Sport Resolutions is a not-for-profit organisation which aims to provide high quality services which are affordable and accessible to NGBs of all sizes and budgets. The cost of each arbitration is fixed at the outset, based on the turnover of the NGB and the complexity of the matter. Fees start at £500 for less complex cases referred by small organisations (turnover of < £0.5 million) and rise to £5000 for the most complex cases referred by the largest organisations (turnover of > £50 million). Where an arbitration requires multiple hearing days then a refresher fee is payable for any additional hearing days.
What if an NGB cannot afford to pay the costs of the arbitration?
Fees are fixed in advance to provide the NGB with cost certainty and are scaled in accordance with the NGB’s ability to pay. Any concerns about fees should be raised with the NSP Secretariat prior to making a referral.
What is included in the arbitration fee?
The fee includes the administrative support of an independent secretariat, oversight of the experienced legally qualified NSP President, all case management and directions from point of referral to conclusion of matter, appointment of an independent and expert panel led by a legally qualified chair, guidance and support for parties and their witnesses, organisation of a hearing and preparation of a detailed written judgement with reasons.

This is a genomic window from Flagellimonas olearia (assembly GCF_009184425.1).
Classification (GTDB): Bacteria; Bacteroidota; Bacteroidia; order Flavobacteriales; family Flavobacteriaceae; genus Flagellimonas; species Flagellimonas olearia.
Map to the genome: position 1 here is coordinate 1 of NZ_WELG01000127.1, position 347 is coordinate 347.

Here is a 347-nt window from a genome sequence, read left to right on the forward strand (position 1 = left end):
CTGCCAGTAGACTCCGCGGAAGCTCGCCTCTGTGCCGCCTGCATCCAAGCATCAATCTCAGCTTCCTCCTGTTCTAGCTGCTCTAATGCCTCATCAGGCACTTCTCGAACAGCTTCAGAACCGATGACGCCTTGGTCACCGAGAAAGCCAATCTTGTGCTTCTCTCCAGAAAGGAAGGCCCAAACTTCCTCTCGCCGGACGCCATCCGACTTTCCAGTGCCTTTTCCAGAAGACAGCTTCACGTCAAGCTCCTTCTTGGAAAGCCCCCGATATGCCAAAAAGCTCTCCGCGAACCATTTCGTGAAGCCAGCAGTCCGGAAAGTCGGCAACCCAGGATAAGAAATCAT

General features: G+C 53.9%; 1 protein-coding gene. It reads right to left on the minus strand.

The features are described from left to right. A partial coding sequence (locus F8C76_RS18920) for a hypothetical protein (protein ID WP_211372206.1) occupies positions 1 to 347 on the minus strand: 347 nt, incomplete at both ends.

Who decides on the composition of each arbitral tribunal?
When requests for arbitration are made, it is the responsibility of the President of the NSP, Stephen Bellamy QC, to appoint individual panel members to hear specific cases. The President acts as the judicial head of the NSP and oversees its legal function.
In what way do NGBs need to change their rules to allow cases to be automatically referred to the NSP for arbitration?
NGBs that wish to refer matters to the NSP for arbitration should amend their rules by including part or all of the following wording:
The following matters arising under these Rules shall be submitted for determination by the National Safeguarding Panel (NSP) c/o Sport Resolutions (UK) (a trading name of The Sports Dispute Resolution Panel Ltd - Company No. 3351039) in accordance with the NSP Rules, as amended from time to time, which Rules are deemed to be incorporated by reference to this clause: